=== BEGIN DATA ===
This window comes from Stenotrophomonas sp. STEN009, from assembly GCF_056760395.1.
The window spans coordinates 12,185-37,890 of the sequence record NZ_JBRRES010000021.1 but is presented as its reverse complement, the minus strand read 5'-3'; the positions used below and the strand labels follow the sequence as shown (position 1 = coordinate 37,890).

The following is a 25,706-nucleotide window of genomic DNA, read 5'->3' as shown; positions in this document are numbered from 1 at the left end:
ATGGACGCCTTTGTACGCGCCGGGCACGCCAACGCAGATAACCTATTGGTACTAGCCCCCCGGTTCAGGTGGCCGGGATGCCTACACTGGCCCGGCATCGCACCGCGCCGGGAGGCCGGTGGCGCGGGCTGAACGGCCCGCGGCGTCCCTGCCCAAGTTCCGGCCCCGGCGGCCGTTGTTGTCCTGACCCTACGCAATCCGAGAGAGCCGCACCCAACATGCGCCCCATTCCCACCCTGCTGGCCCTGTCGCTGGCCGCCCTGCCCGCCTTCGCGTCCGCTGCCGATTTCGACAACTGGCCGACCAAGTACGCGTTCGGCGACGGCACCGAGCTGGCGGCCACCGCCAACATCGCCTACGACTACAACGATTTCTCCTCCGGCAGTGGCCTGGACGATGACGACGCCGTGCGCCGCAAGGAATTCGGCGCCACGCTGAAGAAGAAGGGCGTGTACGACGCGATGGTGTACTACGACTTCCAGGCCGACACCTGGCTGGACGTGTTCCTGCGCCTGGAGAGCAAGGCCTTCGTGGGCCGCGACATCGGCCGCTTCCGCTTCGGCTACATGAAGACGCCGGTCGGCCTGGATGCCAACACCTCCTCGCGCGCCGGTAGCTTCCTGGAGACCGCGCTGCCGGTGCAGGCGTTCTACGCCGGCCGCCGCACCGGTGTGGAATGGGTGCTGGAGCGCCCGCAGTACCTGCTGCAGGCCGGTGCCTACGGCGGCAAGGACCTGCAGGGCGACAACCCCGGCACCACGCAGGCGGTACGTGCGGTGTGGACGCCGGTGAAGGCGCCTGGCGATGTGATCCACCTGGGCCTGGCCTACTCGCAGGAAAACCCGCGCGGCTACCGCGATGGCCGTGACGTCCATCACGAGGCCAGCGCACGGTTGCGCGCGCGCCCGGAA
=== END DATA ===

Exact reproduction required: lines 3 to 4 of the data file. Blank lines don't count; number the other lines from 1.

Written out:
The following is a 25,706-nucleotide window of genomic DNA, read 5'->3' as shown; positions in this document are numbered from 1 at the left end:
ATGGACGCCTTTGTACGCGCCGGGCACGCCAACGCAGATAACCTATTGGTACTAGCCCCCCGGTTCAGGTGGCCGGGATGCCTACACTGGCCCGGCATCGCACCGCGCCGGGAGGCCGGTGGCGCGGGCTGAACGGCCCGCGGCGTCCCTGCCCAAGTTCCGGCCCCGGCGGCCGTTGTTGTCCTGACCCTACGCAATCCGAGAGAGCCGCACCCAACATGCGCCCCATTCCCACCCTGCTGGCCCTGTCGCTGGCCGCCCTGCCCGCCTTCGCGTCCGCTGCCGATTTCGACAACTGGCCGACCAAGTACGCGTTCGGCGACGGCACCGAGCTGGCGGCCACCGCCAACATCGCCTACGACTACAACGATTTCTCCTCCGGCAGTGGCCTGGACGATGACGACGCCGTGCGCCGCAAGGAATTCGGCGCCACGCTGAAGAAGAAGGGCGTGTACGACGCGATGGTGTACTACGACTTCCAGGCCGACACCTGGCTGGACGTGTTCCTGCGCCTGGAGAGCAAGGCCTTCGTGGGCCGCGACATCGGCCGCTTCCGCTTCGGCTACATGAAGACGCCGGTCGGCCTGGATGCCAACACCTCCTCGCGCGCCGGTAGCTTCCTGGAGACCGCGCTGCCGGTGCAGGCGTTCTACGCCGGCCGCCGCACCGGTGTGGAATGGGTGCTGGAGCGCCCGCAGTACCTGCTGCAGGCCGGTGCCTACGGCGGCAAGGACCTGCAGGGCGACAACCCCGGCACCACGCAGGCGGTACGTGCGGTGTGGACGCCGGTGAAGGCGCCTGGCGATGTGATCCACCTGGGCCTGGCCTACTCGCAGGAAAACCCGCGCGGCTACCGCGATGGCCGTGACGTCCATCACGAGGCCAGCGCACGGTTGCGCGCGCGCCCGGAA